Predictors and impact of thirty- day readmission on patient outcomes and health care costs after reduced- toxicity conditioning allogeneic hematopoietic cell transplantation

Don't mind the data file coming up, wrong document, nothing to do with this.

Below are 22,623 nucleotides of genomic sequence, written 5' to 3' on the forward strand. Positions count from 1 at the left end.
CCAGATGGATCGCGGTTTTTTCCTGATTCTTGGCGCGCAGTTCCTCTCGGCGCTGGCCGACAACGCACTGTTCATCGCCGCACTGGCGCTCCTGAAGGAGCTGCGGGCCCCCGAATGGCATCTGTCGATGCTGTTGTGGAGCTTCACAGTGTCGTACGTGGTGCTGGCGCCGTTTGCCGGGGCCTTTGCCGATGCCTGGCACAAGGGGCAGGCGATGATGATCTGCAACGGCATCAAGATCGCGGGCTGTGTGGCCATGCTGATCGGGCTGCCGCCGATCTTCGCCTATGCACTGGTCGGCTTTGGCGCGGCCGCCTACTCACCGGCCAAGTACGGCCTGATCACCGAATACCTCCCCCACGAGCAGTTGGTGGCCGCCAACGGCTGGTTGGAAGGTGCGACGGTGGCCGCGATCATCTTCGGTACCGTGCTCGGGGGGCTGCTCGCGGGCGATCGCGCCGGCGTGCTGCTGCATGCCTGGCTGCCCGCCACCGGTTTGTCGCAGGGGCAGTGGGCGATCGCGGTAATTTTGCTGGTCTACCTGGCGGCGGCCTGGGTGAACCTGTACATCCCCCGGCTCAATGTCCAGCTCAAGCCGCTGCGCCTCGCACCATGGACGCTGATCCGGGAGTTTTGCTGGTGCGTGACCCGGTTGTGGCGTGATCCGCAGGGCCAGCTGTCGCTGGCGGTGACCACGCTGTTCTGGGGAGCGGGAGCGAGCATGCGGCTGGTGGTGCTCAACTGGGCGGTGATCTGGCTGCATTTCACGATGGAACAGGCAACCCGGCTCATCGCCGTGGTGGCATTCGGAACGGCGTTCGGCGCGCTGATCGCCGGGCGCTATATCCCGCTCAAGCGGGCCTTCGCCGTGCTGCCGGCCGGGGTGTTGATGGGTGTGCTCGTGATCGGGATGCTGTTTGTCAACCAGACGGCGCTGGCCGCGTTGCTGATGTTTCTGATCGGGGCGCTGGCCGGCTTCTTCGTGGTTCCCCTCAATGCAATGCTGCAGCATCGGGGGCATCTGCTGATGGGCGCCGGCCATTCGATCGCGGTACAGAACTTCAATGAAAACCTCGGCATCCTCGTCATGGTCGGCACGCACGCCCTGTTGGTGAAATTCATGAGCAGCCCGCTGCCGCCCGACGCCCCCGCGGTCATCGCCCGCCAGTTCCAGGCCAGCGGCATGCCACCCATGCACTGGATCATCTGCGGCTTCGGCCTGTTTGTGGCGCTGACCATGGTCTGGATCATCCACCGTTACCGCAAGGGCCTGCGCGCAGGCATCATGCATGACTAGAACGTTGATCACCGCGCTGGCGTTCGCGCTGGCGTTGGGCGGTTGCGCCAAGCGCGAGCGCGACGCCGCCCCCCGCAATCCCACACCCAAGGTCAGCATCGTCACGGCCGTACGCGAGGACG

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Thirty-day readmission (30-DR) has become an important quality-of-care measure. Allogeneic hematopoietic cell transplantation (allo-HCT) presents a medical setting with higher readmission rates. We analyzed factors affecting 30-DR and its impact on patient outcomes and on health care costs in 91 patients who underwent reduced-toxicity conditioning (RTC) allo-HCT with fludarabine and busulfan. The patient cohort was divided into 2: the readmission group (R-gp) or the no-readmission group (NR-gp). Overall, 38% (n = 35) required readmission with a median time to readmission of 14 days. In multivariate analysis, only documented infection during the index admission predicted 30-DR, P =.01. With a median follow-up of 18 months (range, 1 to 69) for surviving patients, the 2-year overall survival was 49% and 58% in the R-gp and NR-gp respectively, P =.48. The 1-year nonrelapse mortality in R-gp and NR-gp was 18% and 13% respectively, P =.43. The median post-transplantation hospital charges in the R-gp and NR-gp were $85,115 (range, $32,015 to $242,519) and $45,083 (range, $10,715 to $485,456), P = .0002. In conclusion, only documented infections during the index hospitalization influenced 30-DR after RTC allo-HCT. Although 30-DR did not adversely affect mortality or survival, it was associated with significantly increased 100-day post-transplantation hospital charges, thus supporting its role as a quality-of-care measure in allo-HCT patients